When I talk about cemetery hopping, I am often asked this question:
Why do you do this?
This week’s post should answer that question for both you and me.
A few months ago, I visited Old Fellowship Cemetery here in Tucker. Oddly enough, it is located at the end of a residential street behind a wooden fence with the name on a simple sign. Four of the graves are of Revolutionary War veterans who ended up making Georgia their home. The stacked stone graves are fascinating. I’ve never seen anything quite like them before.
Located nearby is Fellowship Primitive Baptist Church Cemetery, established some time after Old Fellowship Cemetery was. Nobody I’ve asked locally knows why there are two cemeteries, it happened so long ago.
Fellowship Primitive Baptist Church was established in 1829. The original church building burned sometime after 1910. Most of the cemetery records were destroyed in the blaze but the remnants are said to be maintained at the Mercer University Library in Macon, Ga. I haven’t gotten there yet to see if that’s true, but I hope to eventually.
I’ve read that at most Primitive Baptist churches, the sexes sat on opposite sides of the church. I don’t know if this was the practice at this church. They did have separate entrances for men and women, according to a photo (see above). Despite how it sounds, this was not supposed to be a form of discrimination but a way of showing that marriage between men and women was not the major factor to God. While in the church, men and women were supposed to forget earthly ties and concentrate on their worship. Not each other.
While there’s nothing left of the church today, the cemetery is still there. It’s situated between two churches, the First Presbyterian Church of Tucker on the right and the Iglesia Evangelical Apostle Proseta on the left. From what I can tell, the cemetery is fairly well taken care of and is mowed often.
Having passed it many times, I decided to take a look around one day while my son was attending Vacation Bible School nearby. I realized that many of the graves had not been documented, much less photographed. I spent the next few mornings (before it got too hot) taking pictures and poking around. During my work, I managed to get bitten by ants for the first time. Thankfully, I had on sneakers and socks so it wasn’t too horrible. I think I eventually created over 100 new memorial pages with photos.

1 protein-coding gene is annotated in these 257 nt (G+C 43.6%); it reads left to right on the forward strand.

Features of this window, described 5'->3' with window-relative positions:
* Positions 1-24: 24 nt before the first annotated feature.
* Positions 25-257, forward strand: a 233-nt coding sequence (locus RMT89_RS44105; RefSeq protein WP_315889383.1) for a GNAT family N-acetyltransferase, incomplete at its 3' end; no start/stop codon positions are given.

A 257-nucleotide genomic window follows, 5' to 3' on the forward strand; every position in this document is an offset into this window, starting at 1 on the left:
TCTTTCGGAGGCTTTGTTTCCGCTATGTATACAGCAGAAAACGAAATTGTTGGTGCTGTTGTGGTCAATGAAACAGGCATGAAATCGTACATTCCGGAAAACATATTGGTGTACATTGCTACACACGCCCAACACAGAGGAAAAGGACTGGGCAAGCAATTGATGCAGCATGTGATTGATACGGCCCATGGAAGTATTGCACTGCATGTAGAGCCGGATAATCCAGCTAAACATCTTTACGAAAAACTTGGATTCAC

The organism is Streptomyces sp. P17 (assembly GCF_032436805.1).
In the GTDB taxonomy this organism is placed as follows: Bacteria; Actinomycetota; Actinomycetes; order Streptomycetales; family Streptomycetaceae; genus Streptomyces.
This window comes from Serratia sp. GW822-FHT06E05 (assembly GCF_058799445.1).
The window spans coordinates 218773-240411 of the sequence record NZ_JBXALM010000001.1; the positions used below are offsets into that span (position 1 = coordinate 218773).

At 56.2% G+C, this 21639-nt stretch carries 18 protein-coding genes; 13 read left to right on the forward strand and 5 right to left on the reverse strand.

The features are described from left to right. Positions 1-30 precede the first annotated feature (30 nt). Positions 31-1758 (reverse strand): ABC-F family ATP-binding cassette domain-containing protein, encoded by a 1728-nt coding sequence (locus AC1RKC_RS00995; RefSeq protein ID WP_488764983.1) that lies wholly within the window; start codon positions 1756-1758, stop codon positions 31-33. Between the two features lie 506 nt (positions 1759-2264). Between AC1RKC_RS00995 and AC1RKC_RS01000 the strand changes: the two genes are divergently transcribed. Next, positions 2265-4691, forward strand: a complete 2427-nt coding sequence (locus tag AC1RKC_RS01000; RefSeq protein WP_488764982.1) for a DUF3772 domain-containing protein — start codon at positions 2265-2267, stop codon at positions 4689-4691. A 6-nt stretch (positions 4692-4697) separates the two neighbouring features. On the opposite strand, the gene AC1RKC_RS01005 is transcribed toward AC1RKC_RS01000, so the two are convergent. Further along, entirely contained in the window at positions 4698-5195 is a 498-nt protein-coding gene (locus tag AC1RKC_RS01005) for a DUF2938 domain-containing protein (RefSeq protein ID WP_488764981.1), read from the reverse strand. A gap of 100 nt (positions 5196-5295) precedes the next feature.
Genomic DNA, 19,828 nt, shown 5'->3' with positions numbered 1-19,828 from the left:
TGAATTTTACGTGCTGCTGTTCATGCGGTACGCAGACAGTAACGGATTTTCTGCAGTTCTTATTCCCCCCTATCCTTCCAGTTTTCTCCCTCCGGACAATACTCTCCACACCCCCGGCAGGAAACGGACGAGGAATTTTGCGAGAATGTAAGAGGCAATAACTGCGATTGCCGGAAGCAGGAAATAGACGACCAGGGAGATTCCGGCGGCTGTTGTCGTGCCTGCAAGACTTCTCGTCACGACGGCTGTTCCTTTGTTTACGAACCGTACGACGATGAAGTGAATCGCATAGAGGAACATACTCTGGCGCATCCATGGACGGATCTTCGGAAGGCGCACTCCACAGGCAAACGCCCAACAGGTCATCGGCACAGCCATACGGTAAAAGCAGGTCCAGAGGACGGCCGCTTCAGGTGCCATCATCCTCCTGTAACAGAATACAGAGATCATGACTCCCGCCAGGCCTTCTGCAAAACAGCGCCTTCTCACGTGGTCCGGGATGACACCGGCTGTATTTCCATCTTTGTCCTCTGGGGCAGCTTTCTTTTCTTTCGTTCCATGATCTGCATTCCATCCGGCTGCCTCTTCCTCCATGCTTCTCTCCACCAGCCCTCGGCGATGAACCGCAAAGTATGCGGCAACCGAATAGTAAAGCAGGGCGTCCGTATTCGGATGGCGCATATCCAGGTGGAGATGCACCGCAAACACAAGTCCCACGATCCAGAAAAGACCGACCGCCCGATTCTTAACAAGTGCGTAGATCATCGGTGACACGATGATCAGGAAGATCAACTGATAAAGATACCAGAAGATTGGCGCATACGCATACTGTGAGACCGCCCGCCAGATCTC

Several weeks later, I noticed there was a photo request on Find a Grave for the grave of Carrie Turner at this cemetery. The name did not sound familiar but I had definitely created a memorial page for her. As I looked back in my files, I realized I had forgotten to post the picture, so I quickly did. That, I thought, would be the end of it.
It wasn’t. Not by a long shot.
Shortly after I posted the photo of Carrie’s grave and e-mailed an apology to Janet (the requester), she posted this on my Find a Grave message page:
Thank you so much, my hands are actually shaking writing this, I just know this is my grandmother Carrie. I have spoken to my siblings and we are now planning to make another fact finding trip to Georgia with this new information.
Currently living in New Jersey, Janet was a Find a Grave volunteer in the past. Periodically, she would check the website to see if someone might have found her grandmother’s grave. Unwittingly, that someone was me!
As I continued to correspond with Janet, she told me more about her family. She has given me permission to share their story here.
Francis and Carrie Turner lived in rural Tucker in 1910. Records indicate that Francis was born in Lumpkin County, Ga., although his parents were from South Carolina. Carrie grew up in Coweta County, Ga. There was a 25 year age difference between the two, but their union did produce four children. They had a set of male twins, a daughter and another son. Janet’s father was their youngest child.
Unfortunately, Carrie died of pneumonia in 1917 at the age of 40. Francis, then 65, was left with a daunting decision to make. He was poor and his own health was not very good. How was he going to take care of four young children, all of them under the age of 10? It’s a heart-breaking situation few of us would envy.
Ultimately, Francis took his children to the Baptist Children’s Home, then located in Hapeville. He entrusted his children to the care of the orphanage, where they grew up and started lives of their own. Out of the four Turner siblings, only Janet’s father and mother had children.
Janet and her siblings visited Georgia four years ago, hoping to find out more. They visited the Georgia Baptist Children’s Home, now in Palmetto, and found papers that proved the orphanage story was indeed true. She wrote:
[We] are presently in the process of finding out what we have to do legally to unite the twin brothers in one grave, they are in different cemeteries, since neither of them had children and are buried alone. Every piece of the puzzle is so important and it is my life dream to find my grandmother’s family and my grandfather’s family to perhaps, with the grace of God, find a photo of them, and to reach out to what I believe could be a large family.
Janet and her family are now looking for a professional genealogist in Georgia to do the legwork in finding out more about her grandparents. I hope to be of use to them in some small way, if only to track down some documents locally. Hopefully, they will learn more about Carrie and the other Turners. I’m looking forward to meeting Janet and her siblings in person when they come to Georgia.
Sometimes I do question why I enjoy spending my time poking around in old graveyards. Taking photos while sidestepping ant hills and sweating under a hot Georgia sun (during the rare times it wasn’t raining this summer). I admit that when I was photographing this cemetery, it did cross my mind. Why on earth do I do this?
The answer is that I do it for people like Janet who are seeking answers to their family’s past. I am elated that by simply taking a picture, I helped her find her grandmother. I want to keep doing this. I love doing this!
I think that reason’s good enough for me.
Jenny Muller said: